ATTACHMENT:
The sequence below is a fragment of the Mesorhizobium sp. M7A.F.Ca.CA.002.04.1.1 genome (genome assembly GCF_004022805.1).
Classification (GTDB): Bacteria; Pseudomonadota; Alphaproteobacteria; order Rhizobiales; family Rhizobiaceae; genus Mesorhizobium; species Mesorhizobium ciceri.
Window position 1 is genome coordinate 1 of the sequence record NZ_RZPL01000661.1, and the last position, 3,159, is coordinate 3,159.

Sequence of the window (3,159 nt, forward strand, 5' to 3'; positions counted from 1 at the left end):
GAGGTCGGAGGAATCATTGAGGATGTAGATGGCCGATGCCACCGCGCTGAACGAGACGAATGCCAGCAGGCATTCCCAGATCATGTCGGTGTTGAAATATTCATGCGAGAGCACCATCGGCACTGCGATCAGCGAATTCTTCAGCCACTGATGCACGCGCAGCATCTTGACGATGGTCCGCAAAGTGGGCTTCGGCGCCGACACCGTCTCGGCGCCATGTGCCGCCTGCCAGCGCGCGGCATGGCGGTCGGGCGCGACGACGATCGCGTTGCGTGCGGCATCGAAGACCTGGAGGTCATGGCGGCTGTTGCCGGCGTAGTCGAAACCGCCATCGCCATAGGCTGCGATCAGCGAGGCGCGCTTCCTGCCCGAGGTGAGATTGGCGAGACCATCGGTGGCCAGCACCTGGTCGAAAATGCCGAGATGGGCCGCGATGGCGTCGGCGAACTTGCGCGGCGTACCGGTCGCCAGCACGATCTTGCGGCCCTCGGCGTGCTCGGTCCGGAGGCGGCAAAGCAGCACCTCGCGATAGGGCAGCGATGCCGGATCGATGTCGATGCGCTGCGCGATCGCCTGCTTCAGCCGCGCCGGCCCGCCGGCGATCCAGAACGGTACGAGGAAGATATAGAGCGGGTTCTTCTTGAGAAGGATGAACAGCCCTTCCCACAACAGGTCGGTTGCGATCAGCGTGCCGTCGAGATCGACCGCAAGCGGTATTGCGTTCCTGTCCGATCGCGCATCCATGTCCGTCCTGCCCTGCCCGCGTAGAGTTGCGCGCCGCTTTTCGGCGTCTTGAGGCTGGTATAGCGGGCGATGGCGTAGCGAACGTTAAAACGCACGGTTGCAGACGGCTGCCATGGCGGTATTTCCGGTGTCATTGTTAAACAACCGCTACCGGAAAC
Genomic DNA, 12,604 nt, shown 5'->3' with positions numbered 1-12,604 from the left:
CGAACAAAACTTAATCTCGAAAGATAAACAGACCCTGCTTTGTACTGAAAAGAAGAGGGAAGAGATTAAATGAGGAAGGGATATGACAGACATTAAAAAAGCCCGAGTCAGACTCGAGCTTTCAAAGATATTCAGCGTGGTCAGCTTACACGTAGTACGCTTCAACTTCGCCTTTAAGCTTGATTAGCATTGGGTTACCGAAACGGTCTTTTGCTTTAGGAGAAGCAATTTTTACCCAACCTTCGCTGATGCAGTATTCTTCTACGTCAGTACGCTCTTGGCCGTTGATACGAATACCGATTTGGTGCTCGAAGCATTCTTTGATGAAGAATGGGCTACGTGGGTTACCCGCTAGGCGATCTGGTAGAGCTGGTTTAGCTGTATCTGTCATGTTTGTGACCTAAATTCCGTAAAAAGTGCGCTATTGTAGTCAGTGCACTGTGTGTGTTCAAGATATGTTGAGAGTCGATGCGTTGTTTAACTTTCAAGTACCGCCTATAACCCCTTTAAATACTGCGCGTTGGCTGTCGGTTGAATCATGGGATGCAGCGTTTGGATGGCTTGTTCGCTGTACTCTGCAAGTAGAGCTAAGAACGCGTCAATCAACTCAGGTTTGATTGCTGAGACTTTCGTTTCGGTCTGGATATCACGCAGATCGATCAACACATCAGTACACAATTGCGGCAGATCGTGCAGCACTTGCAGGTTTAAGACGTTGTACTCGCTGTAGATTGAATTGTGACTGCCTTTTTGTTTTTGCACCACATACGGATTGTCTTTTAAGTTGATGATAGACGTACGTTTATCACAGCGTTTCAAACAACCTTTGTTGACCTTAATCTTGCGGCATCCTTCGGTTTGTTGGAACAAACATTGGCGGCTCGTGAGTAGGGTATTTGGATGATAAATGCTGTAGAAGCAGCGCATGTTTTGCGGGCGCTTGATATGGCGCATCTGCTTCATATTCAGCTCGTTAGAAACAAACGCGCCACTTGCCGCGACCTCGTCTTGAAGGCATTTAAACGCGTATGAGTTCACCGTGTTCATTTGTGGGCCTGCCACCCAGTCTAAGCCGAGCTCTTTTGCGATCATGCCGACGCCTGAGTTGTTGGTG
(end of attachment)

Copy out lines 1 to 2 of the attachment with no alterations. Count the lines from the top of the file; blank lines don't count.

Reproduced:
The sequence below is a fragment of the Mesorhizobium sp. M7A.F.Ca.CA.002.04.1.1 genome (genome assembly GCF_004022805.1).
Classification (GTDB): Bacteria; Pseudomonadota; Alphaproteobacteria; order Rhizobiales; family Rhizobiaceae; genus Mesorhizobium; species Mesorhizobium ciceri.